Why Do Local Drives on Windows Start From C?
Computer users who use Windows as their primary operating system will notice that when they first open their file explorer, the local drives have assigned the letter ‘C’ as their identifier. This naming convention might seem random or unimportant, but it is actually crucial in the world of computers. But why do local drives on Windows start from C? In this article, we will explore the history and logic behind this convention.
Firstly, it is essential to know that the tradition of assigning drives a letter rather than a name had its roots in 1980s operating systems from Microsoft, such as DOS (Disk Operating System). After that, it was carried over to the contemporary Windows operating system. During the early days, there was no hard disk, and the primary storage devices were removable floppy disks. These disks were incapable of holding, even the smallest of a modern-day file, and thus a single disk was not capable of meeting the storage requirements of contemporary computer applications.
To solve the issue of limited storage capacity, users needed to be able to store data over multiple disks. But, since floppy disks had removable media that were assigned lettered drive labels, users needed a method of distinguishing between the various disks. To address this, as well as make it easier for users to manage the hard drive and other storage devices, the developers of the DOS operating system created a drive letter hierarchy.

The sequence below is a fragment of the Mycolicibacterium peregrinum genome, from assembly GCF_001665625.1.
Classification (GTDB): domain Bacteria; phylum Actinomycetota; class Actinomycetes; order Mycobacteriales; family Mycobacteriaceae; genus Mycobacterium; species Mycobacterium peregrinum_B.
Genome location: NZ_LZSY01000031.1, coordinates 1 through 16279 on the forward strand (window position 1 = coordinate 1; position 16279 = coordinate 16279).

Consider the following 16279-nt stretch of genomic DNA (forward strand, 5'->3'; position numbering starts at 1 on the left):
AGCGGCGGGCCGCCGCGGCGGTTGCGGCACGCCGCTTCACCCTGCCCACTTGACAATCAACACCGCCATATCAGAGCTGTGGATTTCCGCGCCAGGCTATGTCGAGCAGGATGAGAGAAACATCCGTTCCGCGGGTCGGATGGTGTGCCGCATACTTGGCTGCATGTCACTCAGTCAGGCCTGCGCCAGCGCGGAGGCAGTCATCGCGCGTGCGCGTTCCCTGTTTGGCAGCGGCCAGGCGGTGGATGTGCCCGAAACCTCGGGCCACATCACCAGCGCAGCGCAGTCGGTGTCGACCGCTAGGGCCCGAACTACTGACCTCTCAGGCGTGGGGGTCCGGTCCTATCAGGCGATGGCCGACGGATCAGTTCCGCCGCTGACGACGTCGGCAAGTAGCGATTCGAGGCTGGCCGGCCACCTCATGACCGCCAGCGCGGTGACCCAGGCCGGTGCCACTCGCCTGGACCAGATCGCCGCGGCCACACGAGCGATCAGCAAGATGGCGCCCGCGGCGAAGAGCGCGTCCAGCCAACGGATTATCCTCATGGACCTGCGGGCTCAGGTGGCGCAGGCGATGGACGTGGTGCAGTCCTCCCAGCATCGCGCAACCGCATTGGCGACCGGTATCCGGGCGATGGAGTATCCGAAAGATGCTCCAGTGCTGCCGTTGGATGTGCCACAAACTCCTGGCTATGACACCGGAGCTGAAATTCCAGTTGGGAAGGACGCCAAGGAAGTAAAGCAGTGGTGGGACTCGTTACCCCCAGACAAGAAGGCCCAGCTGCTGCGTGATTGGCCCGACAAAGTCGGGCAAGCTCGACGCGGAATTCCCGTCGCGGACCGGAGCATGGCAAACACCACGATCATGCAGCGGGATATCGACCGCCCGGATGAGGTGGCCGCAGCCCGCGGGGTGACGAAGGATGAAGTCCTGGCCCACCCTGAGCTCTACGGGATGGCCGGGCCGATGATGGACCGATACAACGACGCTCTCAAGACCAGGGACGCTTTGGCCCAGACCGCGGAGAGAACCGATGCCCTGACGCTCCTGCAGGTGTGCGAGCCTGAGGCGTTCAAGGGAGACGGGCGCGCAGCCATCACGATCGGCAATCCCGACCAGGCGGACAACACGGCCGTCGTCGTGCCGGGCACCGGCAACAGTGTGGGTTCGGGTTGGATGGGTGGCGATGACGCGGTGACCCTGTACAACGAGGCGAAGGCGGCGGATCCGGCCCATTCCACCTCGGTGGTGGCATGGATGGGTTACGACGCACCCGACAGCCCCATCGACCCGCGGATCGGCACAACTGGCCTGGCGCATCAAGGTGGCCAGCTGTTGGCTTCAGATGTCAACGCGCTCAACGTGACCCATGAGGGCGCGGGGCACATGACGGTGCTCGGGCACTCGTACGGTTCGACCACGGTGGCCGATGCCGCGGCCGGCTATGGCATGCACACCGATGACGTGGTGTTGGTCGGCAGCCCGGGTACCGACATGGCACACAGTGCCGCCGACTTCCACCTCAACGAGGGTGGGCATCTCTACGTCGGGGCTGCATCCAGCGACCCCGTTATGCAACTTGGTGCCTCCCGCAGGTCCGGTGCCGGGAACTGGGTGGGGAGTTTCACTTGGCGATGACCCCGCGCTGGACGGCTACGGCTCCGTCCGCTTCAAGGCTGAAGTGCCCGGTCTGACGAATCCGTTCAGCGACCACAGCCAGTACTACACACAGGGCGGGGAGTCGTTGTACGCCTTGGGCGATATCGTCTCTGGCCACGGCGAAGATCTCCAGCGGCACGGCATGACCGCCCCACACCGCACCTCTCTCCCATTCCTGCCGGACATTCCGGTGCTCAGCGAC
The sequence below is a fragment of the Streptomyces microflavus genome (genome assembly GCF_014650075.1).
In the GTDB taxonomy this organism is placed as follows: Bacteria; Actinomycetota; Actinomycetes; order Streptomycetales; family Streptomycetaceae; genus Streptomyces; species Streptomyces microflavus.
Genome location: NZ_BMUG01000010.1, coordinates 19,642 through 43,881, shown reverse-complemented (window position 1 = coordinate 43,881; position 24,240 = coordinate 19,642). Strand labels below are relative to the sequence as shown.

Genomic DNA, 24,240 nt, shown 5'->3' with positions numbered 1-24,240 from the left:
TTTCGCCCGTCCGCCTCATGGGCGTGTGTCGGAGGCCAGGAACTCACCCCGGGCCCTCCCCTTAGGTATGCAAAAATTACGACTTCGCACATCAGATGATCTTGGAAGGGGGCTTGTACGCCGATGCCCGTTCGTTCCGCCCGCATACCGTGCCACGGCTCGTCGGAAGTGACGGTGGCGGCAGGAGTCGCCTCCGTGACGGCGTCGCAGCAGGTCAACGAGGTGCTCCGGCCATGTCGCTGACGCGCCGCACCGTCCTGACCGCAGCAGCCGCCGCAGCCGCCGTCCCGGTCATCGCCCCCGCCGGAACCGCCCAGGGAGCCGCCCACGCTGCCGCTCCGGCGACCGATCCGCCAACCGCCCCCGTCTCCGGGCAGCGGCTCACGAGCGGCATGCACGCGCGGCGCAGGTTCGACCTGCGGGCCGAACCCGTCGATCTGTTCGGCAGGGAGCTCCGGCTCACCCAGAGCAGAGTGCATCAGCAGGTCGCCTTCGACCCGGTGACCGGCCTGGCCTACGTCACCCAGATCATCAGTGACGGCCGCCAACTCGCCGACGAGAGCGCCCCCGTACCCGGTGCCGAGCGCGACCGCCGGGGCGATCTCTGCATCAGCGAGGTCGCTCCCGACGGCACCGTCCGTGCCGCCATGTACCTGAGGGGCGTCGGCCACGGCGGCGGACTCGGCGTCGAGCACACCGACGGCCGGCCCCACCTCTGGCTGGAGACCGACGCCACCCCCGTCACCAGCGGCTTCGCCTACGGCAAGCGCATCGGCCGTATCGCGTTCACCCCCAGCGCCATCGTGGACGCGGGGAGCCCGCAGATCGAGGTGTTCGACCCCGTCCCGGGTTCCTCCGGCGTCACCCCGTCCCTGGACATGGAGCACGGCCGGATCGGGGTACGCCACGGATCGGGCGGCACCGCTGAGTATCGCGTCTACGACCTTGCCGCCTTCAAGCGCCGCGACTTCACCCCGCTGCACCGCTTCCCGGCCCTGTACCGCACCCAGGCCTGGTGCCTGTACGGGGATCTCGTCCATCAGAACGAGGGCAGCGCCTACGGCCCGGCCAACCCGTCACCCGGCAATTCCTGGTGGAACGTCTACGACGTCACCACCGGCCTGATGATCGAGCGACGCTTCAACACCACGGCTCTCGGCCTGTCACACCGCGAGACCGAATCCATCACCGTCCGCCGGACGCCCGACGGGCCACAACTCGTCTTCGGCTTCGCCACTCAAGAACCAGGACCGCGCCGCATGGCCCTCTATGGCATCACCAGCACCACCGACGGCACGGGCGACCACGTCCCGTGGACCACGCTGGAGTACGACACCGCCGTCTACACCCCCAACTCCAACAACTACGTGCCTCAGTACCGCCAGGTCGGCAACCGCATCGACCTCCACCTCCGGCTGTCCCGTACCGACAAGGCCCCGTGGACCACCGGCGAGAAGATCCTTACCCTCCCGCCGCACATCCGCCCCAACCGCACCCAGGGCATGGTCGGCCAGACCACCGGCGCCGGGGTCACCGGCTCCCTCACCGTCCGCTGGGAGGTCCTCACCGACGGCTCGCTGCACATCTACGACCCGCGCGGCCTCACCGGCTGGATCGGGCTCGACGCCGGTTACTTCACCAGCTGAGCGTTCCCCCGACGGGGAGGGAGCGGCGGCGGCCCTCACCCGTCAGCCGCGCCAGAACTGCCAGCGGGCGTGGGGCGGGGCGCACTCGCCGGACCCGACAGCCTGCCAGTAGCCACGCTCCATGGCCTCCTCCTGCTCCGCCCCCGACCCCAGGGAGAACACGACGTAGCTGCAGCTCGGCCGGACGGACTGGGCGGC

The first disk found by the system would be assigned the letter ‘A,’ the second one would be assigned ‘B,’ and so forth. This arrangement made it easy for users to locate and access the data that was saved on their various storage devices.
However, with the introduction of hard disks, there were a few more things to consider. The early versions of DOS allowed users to have two floppy drives, which led to assigning the drive letter A and B to floppy disks. When the hard disk was first introduced, it was assigned the letter C to differentiate it from the floppy disks which had already been assigned letters. Today, the tradition of assigning the hard drive to letter C is still being used.
In conclusion, we can see that the decisions made at the beginning of software development can have long-lasting consequences. While the idea of a drive letter hierarchy may no longer be relevant to modern computing systems, it has become a defining aspect of how computer users interact and manage files on their devices. The letter C of the local drive of Windows may seem irrelevant, but its history reveals the practicality of this convention and how it has been passed down throughout the years.